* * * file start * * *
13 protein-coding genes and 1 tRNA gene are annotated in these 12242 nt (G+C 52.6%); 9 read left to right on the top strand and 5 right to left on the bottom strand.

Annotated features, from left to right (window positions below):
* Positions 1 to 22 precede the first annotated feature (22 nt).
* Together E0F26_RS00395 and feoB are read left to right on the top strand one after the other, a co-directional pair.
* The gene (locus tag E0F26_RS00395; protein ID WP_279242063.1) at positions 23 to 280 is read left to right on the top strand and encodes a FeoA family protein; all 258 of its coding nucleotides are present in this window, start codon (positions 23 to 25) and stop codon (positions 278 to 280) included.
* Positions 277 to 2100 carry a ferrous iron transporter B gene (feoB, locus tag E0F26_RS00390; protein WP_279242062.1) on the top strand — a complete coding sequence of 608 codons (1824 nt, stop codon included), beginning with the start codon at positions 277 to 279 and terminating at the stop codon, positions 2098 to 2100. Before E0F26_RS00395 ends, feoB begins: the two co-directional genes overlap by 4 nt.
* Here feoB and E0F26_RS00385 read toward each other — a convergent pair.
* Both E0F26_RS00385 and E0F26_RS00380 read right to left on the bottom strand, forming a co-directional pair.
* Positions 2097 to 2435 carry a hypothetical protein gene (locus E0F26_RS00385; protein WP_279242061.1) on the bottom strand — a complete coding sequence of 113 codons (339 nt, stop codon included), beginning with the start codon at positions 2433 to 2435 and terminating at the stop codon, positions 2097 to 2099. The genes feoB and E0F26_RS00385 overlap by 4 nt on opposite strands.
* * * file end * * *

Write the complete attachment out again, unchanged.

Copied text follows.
13 protein-coding genes and 1 tRNA gene are annotated in these 12242 nt (G+C 52.6%); 9 read left to right on the top strand and 5 right to left on the bottom strand.

Annotated features, from left to right (window positions below):
* Positions 1 to 22 precede the first annotated feature (22 nt).
* Together E0F26_RS00395 and feoB are read left to right on the top strand one after the other, a co-directional pair.
* The gene (locus tag E0F26_RS00395; protein ID WP_279242063.1) at positions 23 to 280 is read left to right on the top strand and encodes a FeoA family protein; all 258 of its coding nucleotides are present in this window, start codon (positions 23 to 25) and stop codon (positions 278 to 280) included.
* Positions 277 to 2100 carry a ferrous iron transporter B gene (feoB, locus tag E0F26_RS00390; protein WP_279242062.1) on the top strand — a complete coding sequence of 608 codons (1824 nt, stop codon included), beginning with the start codon at positions 277 to 279 and terminating at the stop codon, positions 2098 to 2100. Before E0F26_RS00395 ends, feoB begins: the two co-directional genes overlap by 4 nt.
* Here feoB and E0F26_RS00385 read toward each other — a convergent pair.
* Both E0F26_RS00385 and E0F26_RS00380 read right to left on the bottom strand, forming a co-directional pair.
* Positions 2097 to 2435 carry a hypothetical protein gene (locus E0F26_RS00385; protein WP_279242061.1) on the bottom strand — a complete coding sequence of 113 codons (339 nt, stop codon included), beginning with the start codon at positions 2433 to 2435 and terminating at the stop codon, positions 2097 to 2099. The genes feoB and E0F26_RS00385 overlap by 4 nt on opposite strands.